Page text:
Biden’s Chief Science Adviser Discusses US Science Forward Road Map

An applied physicist, Arati Prabhakar previously led both the US DARPA and the National Institute of Standards and Technology, and she has a long history working in Silicon Valley.

Biden’s Chief Science Adviser Discusses US Science Forward Road Map

Arati Prabhakar talks to Nature about innovation, the role of science in political decision-making, and regaining control after a scandal. The budget request of US President Joe Biden outlines his vision for a US economy powered by science, innovation, and a bullish brand of industrial policy.

The request comes on the heels of three historic funding bills that allowed for investments in climate and public-health technologies, domestic semiconductor manufacturing, and activities to promote scientific and economic competitiveness with China.

Nature discussed this science-forward road map with Arati Prabhakar, Biden’s chief science adviser and director of the White House Office of Science and Technology Policy (OSTP), who last week granted some of the first media interviews since she was confirmed in early October.

An applied physicist, Arati Prabhakar previously led both the US Defense Advanced Research Projects Agency (DARPA) and the National Institute of Standards and Technology (NIST), and she has a long history working in Silicon Valley.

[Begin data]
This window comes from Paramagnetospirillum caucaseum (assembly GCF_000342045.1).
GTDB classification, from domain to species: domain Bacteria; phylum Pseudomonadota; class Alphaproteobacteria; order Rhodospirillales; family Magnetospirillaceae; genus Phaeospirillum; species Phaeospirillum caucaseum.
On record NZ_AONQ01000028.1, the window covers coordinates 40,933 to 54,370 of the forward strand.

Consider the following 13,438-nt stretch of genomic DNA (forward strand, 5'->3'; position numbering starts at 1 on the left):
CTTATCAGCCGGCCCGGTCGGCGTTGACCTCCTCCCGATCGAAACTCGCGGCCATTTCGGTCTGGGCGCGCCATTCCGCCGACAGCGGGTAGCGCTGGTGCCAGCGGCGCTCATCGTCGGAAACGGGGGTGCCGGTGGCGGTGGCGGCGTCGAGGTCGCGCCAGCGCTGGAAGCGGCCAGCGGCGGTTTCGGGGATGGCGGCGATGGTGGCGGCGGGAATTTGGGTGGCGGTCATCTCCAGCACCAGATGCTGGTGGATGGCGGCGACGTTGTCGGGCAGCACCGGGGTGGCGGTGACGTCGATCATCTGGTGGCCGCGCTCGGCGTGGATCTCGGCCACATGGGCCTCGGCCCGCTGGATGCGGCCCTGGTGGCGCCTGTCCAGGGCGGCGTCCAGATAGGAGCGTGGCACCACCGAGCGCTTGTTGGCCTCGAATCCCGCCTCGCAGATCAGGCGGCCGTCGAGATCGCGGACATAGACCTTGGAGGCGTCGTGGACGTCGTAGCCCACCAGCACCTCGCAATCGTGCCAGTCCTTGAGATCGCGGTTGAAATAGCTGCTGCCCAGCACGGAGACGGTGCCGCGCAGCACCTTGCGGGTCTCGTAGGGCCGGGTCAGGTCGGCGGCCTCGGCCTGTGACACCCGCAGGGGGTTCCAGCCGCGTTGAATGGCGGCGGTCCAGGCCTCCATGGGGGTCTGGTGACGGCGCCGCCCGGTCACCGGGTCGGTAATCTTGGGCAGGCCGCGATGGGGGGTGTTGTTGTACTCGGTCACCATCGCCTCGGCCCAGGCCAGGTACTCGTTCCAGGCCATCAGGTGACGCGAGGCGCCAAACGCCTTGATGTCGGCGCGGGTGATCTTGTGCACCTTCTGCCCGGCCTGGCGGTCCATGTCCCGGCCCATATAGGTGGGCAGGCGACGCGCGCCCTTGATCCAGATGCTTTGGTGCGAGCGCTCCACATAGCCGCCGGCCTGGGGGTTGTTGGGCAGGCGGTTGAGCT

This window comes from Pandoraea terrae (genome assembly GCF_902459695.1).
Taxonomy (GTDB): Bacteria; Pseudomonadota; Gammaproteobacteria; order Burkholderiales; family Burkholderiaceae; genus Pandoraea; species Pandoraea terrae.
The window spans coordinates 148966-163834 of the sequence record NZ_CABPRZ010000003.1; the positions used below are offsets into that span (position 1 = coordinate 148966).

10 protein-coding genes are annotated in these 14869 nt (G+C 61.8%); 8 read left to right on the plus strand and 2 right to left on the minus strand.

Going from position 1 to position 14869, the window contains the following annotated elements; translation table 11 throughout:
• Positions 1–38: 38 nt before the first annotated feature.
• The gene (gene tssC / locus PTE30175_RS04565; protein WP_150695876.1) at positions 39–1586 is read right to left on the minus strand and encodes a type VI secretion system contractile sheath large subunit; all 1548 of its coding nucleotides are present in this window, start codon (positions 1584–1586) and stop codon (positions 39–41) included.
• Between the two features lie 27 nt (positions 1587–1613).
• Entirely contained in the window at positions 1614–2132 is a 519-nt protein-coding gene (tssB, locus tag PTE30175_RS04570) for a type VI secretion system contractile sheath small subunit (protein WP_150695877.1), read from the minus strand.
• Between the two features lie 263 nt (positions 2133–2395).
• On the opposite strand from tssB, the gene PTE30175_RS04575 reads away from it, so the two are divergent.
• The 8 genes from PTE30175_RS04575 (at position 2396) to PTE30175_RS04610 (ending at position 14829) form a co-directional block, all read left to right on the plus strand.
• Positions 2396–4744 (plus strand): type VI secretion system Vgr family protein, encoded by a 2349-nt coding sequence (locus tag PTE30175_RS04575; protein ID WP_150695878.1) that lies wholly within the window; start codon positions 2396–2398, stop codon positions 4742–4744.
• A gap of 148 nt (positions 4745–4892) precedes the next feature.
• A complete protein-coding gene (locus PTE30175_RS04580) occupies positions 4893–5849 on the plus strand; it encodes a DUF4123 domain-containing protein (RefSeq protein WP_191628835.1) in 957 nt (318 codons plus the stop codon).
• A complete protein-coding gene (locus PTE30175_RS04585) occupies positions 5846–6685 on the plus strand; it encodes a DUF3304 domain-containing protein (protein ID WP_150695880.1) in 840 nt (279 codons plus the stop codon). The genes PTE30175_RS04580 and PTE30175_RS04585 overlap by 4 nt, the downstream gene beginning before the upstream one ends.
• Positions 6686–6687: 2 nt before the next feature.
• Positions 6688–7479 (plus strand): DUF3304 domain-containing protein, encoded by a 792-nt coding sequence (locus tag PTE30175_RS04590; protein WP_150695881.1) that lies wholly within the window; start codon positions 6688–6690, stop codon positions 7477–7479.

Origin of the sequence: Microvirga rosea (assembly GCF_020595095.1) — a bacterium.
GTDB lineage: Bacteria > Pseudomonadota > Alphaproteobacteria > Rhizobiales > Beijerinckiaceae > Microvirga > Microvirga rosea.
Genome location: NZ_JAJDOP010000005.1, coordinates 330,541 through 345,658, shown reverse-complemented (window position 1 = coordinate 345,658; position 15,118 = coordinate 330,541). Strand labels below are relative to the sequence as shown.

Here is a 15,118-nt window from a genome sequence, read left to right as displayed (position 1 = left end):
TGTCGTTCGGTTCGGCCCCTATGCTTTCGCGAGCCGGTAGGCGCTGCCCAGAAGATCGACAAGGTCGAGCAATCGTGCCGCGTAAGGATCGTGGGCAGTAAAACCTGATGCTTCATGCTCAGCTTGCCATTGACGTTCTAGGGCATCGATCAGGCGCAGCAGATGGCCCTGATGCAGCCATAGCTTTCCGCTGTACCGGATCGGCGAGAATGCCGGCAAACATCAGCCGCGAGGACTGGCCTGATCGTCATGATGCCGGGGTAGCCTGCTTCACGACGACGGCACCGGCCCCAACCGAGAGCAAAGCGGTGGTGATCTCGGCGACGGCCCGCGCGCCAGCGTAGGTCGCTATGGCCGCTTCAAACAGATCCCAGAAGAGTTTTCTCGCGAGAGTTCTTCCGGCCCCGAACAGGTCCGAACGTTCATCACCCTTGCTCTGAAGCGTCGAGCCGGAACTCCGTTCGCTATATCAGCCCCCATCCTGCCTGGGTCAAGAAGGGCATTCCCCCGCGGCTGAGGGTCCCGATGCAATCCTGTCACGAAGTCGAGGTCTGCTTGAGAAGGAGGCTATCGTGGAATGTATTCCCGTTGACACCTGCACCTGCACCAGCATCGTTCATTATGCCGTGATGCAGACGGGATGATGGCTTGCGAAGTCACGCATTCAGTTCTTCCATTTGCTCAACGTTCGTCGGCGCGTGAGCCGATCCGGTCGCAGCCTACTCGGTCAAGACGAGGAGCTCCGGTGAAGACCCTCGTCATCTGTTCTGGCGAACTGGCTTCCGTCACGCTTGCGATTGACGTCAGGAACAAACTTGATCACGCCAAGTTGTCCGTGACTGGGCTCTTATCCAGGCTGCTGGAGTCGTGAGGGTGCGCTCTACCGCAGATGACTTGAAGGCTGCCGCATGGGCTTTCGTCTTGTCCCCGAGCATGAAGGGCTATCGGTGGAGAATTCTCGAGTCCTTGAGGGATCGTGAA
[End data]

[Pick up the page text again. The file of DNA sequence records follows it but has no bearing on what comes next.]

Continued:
Both confident and optimistic, despite the challenges facing the world, Arati Prabhakar says the future is ours to write.

How is your experience at NIST and DARPA, as well as in the private sector, playing into your new role at the OSTP?

Arati Prabhakar: Last year, when I got the call from the White House, I was at a point where I had gotten to spend half of my professional life in public service and half in Silicon Valley. Those experiences had given me different vantage points on the complex and really rich innovation system that we have.

The role of science, technology and innovation has always been to blow open new pathways that just weren’t visible before, and [find] new ways to meet our aspirations. That’s really why I came here, because this position is the one place where you sit and look at the entire chessboard. We need to keep making [the innovation system] stronger, but we also need to shape it so that it’s better at meeting our aspirations in these times.